Local debit card system’critical’
A few million dollars should not be an obstacle to reaping the commercial and social benefits of implementing a local debit card system, unencumbered by fees from Visa or Mastercard.
Calling the move to such system’critical’, prominent businessman and former president of the Bahamas Chamber of Commerce Dionisio D’Aguilar toldGuardian Businesson Tuesday the appropriate government branch needs to’decree’such a move on pain of increased taxes to fund it.
“I don’t see why no one gets it… cost is not an issue here,”D’Aguilar said.”This is so good for commerce… If it costs one or two million dollars, so what?The banking system in this country makes an absolute fortune, even in the worst of times.”
From the Clearing Banks Association’s perspective, the question is not whether or not debit cards are the way of the future, but how to manage the capital and ongoing maintenance costs that such a system would cost.
“That really is the future,”Barry Malcom, the association’s chairman said about the use of debit cards.”It’s much more efficient, much safer, and I can see every dime I spend once I do it on a debit card… It’s a great product and a great system to have.”
Currently several banks offer debit card services, but they utilize Visa or Mastercard to process the payments through an international”switch”. The result is that merchants typically have to pay a two to three percent fee with each swipe, which acts as a disincentive, according to D’Aguilar. He said that businesses that don’t already accept credit cards really have no incentive to use debit cards.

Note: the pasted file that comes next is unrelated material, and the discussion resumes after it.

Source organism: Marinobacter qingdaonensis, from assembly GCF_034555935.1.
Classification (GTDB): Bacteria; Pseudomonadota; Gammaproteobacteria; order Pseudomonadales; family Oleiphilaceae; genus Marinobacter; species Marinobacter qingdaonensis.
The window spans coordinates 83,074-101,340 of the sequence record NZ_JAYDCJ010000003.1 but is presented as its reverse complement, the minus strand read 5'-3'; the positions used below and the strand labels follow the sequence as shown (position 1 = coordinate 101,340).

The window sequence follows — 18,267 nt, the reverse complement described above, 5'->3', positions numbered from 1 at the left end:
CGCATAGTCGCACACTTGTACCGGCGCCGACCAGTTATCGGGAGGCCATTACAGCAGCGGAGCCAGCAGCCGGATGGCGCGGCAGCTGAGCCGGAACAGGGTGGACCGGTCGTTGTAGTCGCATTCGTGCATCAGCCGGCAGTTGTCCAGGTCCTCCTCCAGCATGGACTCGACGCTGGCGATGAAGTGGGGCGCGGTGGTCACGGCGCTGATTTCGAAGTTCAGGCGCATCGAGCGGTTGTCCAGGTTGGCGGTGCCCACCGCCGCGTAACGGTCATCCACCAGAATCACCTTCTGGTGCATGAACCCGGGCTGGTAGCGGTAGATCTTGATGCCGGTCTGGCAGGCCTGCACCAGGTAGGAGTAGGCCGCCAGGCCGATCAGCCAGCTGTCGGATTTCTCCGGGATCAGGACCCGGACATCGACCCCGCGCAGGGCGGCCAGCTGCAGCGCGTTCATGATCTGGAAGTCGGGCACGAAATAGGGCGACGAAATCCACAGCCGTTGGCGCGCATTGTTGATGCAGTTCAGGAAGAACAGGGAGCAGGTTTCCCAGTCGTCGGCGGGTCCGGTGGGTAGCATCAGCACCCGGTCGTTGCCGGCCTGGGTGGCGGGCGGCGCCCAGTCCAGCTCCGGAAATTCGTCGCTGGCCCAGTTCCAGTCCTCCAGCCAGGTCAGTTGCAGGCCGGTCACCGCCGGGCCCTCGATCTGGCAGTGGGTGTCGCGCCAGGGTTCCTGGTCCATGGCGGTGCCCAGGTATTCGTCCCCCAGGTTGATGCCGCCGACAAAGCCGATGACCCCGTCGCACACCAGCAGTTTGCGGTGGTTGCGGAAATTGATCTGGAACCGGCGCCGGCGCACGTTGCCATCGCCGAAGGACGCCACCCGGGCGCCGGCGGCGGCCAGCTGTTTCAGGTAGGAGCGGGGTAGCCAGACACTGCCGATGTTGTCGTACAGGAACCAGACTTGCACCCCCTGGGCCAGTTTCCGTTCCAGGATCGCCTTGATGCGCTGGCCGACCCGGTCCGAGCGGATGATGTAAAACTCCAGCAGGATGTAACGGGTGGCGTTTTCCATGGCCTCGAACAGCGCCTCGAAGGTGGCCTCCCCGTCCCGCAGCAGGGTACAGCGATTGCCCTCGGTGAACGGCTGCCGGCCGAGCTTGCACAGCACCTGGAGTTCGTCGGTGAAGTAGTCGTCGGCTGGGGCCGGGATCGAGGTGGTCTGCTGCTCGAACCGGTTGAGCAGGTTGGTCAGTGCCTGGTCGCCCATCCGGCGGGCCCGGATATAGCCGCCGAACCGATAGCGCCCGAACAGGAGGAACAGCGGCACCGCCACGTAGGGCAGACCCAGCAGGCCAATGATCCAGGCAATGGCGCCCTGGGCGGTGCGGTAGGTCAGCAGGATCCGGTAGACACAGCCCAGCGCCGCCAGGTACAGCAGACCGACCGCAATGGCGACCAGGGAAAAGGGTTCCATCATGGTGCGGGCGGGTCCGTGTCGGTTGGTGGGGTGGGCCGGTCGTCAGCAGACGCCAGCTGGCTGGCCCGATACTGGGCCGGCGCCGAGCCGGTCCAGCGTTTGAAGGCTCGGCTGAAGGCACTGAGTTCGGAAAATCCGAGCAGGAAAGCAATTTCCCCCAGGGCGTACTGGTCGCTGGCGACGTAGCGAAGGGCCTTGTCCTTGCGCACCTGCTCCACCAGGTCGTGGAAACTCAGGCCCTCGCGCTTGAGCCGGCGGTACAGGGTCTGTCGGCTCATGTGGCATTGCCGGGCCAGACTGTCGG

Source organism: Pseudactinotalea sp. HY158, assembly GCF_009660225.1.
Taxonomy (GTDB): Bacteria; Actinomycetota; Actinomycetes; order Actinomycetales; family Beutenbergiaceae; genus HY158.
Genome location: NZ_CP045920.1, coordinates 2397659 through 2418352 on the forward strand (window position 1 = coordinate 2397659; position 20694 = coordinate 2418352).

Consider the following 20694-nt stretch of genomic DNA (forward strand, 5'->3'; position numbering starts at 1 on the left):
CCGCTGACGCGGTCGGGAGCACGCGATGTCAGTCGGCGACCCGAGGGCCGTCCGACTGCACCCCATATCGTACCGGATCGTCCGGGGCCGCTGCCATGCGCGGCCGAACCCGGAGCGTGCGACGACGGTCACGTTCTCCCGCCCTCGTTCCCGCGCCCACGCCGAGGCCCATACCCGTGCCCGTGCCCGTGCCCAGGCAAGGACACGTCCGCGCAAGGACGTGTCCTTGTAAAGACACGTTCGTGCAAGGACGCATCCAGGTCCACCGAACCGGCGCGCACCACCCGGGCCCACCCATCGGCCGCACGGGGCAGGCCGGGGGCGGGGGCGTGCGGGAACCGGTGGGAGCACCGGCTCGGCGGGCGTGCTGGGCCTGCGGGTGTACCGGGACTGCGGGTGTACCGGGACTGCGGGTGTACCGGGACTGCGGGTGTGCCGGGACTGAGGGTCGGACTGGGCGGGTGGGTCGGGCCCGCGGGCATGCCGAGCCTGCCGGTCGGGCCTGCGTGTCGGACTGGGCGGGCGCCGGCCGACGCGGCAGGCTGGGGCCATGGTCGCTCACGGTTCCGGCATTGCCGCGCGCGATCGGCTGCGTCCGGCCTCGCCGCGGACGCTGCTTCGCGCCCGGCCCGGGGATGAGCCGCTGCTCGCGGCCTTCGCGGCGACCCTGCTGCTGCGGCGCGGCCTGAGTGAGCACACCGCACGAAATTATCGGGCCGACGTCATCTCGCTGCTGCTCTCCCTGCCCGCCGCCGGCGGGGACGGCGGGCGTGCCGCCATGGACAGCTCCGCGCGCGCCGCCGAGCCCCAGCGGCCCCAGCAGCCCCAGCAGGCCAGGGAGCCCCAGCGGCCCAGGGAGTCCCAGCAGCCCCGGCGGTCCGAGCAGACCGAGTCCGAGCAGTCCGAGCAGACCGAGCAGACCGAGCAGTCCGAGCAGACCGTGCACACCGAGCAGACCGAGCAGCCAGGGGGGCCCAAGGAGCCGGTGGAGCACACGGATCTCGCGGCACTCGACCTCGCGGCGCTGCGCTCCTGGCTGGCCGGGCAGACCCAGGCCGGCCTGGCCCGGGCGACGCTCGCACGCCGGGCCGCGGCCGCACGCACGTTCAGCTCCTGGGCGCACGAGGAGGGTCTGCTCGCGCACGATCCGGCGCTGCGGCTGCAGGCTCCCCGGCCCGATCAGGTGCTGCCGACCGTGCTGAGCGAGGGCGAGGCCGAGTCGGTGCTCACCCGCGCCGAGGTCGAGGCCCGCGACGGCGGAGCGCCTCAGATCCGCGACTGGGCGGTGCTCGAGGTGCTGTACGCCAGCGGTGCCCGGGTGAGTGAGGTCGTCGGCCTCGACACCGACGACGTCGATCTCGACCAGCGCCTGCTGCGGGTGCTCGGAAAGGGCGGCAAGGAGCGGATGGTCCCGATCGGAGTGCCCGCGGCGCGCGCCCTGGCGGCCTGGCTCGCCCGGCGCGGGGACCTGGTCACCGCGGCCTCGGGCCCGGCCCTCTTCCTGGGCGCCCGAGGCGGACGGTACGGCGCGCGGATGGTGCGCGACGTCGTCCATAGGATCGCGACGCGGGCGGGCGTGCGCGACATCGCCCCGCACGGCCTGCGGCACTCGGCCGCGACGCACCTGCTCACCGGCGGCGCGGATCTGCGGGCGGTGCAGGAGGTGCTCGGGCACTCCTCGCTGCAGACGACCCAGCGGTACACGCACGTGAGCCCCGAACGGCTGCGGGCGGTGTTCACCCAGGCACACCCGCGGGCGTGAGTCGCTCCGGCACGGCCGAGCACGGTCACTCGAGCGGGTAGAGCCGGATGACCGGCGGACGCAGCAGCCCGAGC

A solution, according to Malcolm, is for the implementation of a local’switch’, allowing for lower processing fees per transaction and hence a more appealing product for the local marketplace. But despite D’Aguilar’s opinion that cost should not be an issue, Malcom said that deciding how banks would handle the capital and ongoing maintenance costs would have to be addressed.
Malcolm said that although everything was very preliminary, the association was looking at the issue of implementing a local switch, though no decisions were made yet.
“The Clearing Banks Association is exploring ways to advance the use of a debit card system in the country,”Malcolm said. He added that the association was looking at how to get the cost lower to advance the use of the cards in the local market.
Among the benefits of broad debit card usage, D’Aguilar said the costs associated with dealing with cash are high, and”if you can eliminate all that with a swipe and a pin the economic benefits are substantial.”In addition to the cost reduction, he said it would act as a deterrent to crime as well.
“If a robber comes into your business he comes in looking for one thing, which is what?Cash.”D’Aguilar said.”If you were to think of one enormous crime fighting tactic, if you were to drive everybody to use debit(cards)and pin(numbers), and reduce the amount of cash in circulation it would be a substantial crime fighting tactic.”
D’Aguilar also said that merchants would increase their access to the local market through internet commerce, because many Bahamians do not have credit cards, or their credit limits have been exceeded.
“The banking system in this country makes an absolute fortune. Even in the worst of times. Commonwealth Bank just declared profits of 50 million bucks,”said D’Aguilar, adding that he did not buy the notion that commercial banks could not afford the implementation.
“I don’t understand why[our politicians]are so scared of these banks. They don’t vote and they’re not going anywhere,”said D’Aguilar.”If you tell them, do this or else I’m going to double your bank licence fee, what do you think they’re going to do?”